The daughter of a devout and generous official in the Russian tsar’s court, St. Juliana was orphaned at age 6 and raised by relatives. At 16, she was given in marriage to a nobleman. She and her husband were a model of Christian marriage. When her husband was at home, they would devote much of their time to praying together. When he was away in service to the tsar, she would devote whole nights to prayer and handiwork.
Since she was not free to give away her fortune as she desired, she earned money for almsgiving by the work of her hands, something unheard of for a lady of her rank. When anyone died in the village, she prayed for him at length, and if he were indigent she would pay for his funeral.
When two of the pious couple’s sons died, Juliana asked her husband to let her enter a monastery. He refused because they had other young children who needed her care, but he gave her permission to live a monastic life under his roof. From this time forward, she increased her fasts, spent her nights in prayer, and slept on the floor.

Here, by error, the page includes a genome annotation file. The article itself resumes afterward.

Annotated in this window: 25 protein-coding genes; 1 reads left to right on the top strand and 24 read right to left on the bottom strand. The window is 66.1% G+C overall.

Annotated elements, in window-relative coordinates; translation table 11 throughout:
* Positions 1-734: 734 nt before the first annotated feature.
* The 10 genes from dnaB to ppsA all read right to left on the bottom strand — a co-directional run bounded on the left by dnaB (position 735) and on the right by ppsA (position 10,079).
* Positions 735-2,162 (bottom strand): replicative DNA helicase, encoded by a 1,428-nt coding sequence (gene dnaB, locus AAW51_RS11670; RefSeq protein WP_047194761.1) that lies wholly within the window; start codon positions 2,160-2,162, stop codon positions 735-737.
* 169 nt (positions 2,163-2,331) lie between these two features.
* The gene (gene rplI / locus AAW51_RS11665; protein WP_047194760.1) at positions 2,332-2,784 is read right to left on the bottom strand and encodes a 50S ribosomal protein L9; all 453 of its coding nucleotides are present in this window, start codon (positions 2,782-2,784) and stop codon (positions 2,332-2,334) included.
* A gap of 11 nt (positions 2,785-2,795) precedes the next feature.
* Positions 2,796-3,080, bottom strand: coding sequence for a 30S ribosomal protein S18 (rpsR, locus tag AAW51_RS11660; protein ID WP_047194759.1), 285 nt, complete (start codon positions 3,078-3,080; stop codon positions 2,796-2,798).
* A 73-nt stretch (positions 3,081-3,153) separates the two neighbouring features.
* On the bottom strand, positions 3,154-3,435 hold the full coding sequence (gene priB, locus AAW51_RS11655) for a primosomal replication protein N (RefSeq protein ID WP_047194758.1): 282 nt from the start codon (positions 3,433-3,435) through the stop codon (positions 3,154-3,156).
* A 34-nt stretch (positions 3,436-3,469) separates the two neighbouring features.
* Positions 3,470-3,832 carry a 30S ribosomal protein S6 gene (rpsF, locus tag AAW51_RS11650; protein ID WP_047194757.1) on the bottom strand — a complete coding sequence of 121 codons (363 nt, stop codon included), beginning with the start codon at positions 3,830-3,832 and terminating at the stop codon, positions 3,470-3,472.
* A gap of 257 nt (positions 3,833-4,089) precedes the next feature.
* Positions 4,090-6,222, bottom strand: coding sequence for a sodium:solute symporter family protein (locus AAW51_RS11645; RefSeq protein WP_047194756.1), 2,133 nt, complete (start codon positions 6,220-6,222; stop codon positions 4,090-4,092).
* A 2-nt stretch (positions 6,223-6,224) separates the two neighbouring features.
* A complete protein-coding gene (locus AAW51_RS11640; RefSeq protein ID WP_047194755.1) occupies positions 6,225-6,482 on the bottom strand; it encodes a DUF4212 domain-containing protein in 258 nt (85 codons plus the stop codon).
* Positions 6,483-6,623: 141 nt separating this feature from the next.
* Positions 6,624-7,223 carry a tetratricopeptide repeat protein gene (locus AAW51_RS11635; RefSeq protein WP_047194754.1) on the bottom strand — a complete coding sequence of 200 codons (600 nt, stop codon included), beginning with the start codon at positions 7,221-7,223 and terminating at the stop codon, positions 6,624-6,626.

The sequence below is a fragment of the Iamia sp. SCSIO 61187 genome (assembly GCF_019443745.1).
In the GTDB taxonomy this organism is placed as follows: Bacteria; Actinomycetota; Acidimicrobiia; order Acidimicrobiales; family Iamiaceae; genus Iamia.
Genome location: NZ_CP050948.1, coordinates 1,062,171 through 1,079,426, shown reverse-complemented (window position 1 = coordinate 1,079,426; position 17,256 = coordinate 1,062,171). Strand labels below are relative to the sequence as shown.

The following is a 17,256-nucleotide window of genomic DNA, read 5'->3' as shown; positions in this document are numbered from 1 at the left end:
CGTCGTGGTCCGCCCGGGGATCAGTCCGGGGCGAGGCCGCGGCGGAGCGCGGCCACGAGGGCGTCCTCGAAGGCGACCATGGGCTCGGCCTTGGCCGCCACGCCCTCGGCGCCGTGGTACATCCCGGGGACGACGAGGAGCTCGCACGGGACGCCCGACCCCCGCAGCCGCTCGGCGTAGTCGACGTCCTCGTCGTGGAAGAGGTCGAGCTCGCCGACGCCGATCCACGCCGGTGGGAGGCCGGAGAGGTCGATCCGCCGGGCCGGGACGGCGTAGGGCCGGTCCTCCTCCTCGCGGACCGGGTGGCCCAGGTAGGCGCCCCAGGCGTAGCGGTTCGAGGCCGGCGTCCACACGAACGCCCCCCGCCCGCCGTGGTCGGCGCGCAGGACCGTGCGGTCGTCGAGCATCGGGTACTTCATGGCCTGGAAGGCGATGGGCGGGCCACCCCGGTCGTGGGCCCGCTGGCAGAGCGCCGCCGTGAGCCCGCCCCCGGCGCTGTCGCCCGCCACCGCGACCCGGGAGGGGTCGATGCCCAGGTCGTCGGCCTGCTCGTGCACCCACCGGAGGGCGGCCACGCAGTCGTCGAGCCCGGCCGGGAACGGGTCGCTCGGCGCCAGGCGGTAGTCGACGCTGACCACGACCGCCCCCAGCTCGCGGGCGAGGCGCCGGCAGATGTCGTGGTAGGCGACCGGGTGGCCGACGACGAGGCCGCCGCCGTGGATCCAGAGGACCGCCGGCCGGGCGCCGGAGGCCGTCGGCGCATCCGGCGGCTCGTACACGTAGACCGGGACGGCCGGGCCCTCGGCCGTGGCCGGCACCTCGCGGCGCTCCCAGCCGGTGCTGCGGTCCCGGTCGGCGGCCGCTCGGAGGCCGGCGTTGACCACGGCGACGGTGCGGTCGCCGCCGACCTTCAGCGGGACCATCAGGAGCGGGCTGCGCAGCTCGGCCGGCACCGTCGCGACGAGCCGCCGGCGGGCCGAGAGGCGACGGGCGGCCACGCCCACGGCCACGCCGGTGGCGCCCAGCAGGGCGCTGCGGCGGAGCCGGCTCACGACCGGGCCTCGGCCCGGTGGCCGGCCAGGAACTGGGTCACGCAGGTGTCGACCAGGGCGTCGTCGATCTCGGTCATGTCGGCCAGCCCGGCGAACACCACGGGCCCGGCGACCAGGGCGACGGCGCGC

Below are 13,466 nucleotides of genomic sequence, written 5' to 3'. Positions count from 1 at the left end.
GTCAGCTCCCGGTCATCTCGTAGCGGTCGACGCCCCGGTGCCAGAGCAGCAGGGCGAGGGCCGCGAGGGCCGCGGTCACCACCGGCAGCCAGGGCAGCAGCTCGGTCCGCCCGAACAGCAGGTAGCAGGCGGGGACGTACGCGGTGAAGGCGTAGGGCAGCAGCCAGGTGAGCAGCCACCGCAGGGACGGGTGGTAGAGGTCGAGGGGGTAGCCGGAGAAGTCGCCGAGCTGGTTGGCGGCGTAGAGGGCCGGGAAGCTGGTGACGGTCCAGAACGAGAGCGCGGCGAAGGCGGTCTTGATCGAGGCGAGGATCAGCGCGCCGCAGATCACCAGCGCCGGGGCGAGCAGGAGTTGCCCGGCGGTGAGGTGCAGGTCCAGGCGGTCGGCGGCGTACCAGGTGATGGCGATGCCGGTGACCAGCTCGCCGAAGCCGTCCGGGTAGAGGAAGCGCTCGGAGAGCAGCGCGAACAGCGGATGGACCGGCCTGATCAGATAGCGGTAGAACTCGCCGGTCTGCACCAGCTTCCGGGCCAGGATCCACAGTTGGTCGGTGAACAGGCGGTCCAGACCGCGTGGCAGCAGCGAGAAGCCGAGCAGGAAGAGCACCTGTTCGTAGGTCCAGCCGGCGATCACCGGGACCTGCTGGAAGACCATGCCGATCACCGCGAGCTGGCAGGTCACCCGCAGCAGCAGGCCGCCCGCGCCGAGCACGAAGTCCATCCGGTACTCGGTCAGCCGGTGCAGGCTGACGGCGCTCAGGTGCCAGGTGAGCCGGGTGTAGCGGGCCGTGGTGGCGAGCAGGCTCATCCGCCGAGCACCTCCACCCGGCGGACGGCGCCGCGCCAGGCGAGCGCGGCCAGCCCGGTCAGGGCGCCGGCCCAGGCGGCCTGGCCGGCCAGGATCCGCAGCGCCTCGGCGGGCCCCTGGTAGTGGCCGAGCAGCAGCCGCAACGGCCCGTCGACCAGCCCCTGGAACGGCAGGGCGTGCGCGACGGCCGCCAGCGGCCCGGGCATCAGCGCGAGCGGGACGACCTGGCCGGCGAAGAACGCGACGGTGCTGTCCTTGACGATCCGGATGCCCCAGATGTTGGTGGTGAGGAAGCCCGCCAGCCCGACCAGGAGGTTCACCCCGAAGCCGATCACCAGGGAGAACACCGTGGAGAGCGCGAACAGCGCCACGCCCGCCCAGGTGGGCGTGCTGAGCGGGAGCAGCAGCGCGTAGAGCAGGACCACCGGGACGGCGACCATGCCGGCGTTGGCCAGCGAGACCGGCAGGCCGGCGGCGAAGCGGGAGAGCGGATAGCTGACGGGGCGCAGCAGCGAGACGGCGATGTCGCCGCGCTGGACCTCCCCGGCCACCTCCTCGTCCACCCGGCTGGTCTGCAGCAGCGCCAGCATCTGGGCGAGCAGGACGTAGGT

When her husband died 10 years later, her wealth was at her own disposal, and she devoted all of it to works of mercy. When her family criticized her for depriving herself so harshly, especially for her severe fasting, she answered, “Whatever my body loses now won’t be food for worms later. What is the point of fattening the flesh only to lose the soul?”
From 1601 to 1603, Russia was struck for three years by the worst famine in its history, so severe that men ate human flesh in their desperation. St. Juliana sold all her livestock, gave away all the provisions in her barns, and freed all her serfs who wished to leave. Those who remained became her family, with whom she shared all she had. By her prayers, bitter and inedible plants became palatable so that they could be made into bread. The holy woman, despite almost killing privation, never complained, but seemed more cheerful than ever before.
St. Juliana reposed in peace at age 70 in 1604. At the moment of her death, a bright halo was seen above her head. Ten years later her body was found incorrupt, and her tomb filled with a fragrant myrrh. She was venerated among the Russian people from that time forward, though it was not until 1988 that she was officially glorified by the Moscow Patriarchate.